One of the nice things of Linux is the command history – it stores typically the last 1000 commands or so and its saved every time you log out.
DOS does have this through the
doskey /history command (but only for current session) and you can relatively easily append this to a file:
The tricky bit is having this done for you on log out.
This only works for the current session though so you need to create a shortcut that runs the command each time with the following Target:
Then you just have to remember to type
exit each time…
I also found three useful commands – but they’re only for your current session. Hat tip to Nifty Computer Tricks:
- get last command
- current list (use left/right arrow keys to paste to the command line)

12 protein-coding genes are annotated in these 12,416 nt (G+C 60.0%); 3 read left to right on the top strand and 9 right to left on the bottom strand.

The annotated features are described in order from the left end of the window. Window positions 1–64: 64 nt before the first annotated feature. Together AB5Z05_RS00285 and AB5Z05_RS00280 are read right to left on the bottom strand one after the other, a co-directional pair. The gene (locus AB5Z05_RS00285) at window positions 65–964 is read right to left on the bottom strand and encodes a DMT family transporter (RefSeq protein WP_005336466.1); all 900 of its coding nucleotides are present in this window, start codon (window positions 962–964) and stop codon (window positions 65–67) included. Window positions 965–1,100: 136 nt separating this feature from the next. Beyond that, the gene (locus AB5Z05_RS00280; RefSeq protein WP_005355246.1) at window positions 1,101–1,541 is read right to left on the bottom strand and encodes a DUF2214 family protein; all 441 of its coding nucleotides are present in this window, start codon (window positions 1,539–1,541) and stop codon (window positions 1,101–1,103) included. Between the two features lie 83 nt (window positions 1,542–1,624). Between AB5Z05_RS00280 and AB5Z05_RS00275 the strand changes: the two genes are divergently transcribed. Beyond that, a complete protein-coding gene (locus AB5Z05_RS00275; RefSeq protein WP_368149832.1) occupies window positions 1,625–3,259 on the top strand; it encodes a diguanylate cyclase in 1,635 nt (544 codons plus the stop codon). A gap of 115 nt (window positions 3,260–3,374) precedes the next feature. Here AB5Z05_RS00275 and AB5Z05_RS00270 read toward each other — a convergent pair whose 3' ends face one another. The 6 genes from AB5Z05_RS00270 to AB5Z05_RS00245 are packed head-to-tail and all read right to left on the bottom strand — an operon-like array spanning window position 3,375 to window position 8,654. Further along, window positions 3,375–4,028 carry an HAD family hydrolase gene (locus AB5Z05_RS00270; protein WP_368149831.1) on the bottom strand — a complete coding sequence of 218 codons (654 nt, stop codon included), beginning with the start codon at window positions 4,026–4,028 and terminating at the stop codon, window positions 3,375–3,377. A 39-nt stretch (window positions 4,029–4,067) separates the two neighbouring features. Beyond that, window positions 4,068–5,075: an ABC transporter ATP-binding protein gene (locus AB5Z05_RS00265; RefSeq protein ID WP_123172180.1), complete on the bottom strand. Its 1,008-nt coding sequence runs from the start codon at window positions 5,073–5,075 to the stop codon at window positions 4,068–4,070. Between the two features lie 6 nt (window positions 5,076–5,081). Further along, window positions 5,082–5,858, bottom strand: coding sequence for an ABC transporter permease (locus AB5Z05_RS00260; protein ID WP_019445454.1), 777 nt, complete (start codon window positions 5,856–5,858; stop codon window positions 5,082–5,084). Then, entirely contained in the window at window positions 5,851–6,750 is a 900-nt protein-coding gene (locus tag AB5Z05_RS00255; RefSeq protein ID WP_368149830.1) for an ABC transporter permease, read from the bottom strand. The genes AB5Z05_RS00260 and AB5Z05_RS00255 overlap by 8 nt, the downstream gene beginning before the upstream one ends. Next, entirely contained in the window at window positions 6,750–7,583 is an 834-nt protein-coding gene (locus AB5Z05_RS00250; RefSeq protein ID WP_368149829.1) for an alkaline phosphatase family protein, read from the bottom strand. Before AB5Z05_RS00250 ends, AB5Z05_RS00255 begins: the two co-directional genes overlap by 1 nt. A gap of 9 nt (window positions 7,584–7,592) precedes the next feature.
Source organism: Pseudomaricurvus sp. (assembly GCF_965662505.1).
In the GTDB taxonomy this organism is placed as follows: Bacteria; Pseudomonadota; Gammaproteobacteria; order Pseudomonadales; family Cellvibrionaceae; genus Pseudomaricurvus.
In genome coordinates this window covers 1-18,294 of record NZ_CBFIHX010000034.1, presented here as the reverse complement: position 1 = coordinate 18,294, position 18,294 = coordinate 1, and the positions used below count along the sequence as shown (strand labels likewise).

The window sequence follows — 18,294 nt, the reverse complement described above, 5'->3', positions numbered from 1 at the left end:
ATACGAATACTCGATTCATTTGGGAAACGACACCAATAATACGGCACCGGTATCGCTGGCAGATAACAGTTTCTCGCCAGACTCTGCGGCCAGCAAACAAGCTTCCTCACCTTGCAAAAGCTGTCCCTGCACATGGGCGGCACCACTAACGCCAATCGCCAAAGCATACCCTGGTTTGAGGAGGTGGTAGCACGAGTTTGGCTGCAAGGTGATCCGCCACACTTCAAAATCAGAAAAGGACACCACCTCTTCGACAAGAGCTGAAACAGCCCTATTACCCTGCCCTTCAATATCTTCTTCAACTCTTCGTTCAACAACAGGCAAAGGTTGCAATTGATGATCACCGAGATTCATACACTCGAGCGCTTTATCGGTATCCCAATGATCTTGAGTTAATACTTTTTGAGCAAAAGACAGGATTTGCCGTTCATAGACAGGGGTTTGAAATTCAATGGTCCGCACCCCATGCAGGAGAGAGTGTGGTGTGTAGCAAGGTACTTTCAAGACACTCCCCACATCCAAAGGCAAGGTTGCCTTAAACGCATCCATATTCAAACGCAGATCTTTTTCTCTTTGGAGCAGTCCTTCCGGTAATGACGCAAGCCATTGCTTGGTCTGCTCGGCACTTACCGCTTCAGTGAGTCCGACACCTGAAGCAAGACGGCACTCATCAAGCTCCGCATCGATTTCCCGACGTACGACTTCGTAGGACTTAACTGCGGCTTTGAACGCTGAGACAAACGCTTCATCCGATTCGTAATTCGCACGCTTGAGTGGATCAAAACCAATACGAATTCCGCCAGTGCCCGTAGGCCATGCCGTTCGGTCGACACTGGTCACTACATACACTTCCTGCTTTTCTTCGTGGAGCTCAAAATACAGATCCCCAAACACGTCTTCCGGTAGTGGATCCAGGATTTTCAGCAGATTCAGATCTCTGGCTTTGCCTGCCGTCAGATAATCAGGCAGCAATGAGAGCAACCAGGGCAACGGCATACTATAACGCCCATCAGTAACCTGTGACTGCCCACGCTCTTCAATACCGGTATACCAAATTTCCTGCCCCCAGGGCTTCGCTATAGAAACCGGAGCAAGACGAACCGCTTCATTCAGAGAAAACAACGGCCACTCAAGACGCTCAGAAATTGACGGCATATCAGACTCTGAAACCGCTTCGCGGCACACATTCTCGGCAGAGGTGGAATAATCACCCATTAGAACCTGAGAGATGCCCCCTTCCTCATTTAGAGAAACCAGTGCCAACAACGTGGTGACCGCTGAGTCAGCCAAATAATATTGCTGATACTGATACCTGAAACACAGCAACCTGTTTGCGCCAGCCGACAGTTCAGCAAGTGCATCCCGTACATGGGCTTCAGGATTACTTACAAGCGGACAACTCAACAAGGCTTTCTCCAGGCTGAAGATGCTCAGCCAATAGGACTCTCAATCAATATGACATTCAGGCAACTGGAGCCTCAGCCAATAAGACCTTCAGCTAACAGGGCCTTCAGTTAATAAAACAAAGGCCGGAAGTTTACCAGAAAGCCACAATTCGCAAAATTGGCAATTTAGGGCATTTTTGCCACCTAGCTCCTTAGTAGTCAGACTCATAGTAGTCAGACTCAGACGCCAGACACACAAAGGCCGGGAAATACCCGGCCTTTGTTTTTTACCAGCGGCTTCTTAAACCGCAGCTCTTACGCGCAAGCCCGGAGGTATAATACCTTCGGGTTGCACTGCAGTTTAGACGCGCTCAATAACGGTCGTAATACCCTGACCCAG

- auto-complete (type the first few letters)
Update 2 – Some extra love for the DOS prompt…
If you’ve got this working then I’ve added some extra basics. First you need to install Git (and I suggest you do it using the Chocolatey package). This includes the best versions of gnu commands compiled natively for Windows.
Add the Git usr bin directory to the path e.g.
Then download my !.bat / history.bat gist:
history.bat into the Git usr bin directory too. These assume you are saving the history to
Then you’ll be able to do commands like
history | grep mysql to list all your mysql commands in
history.log with their line numbers. Then call
! 123 to execute the specific line of the
Update 3 – Clink love
Martin Ridgers’ Clink is an awesome tool to behold. That adds the correct
! command to the DOS command prompt. Buuuuuuut… it doesn’t include a
history command. So save the above
history.bat file to
C:\Windows\System32\history.bat (it doesn’t have to rely on GNU Tools / Git) and uncomment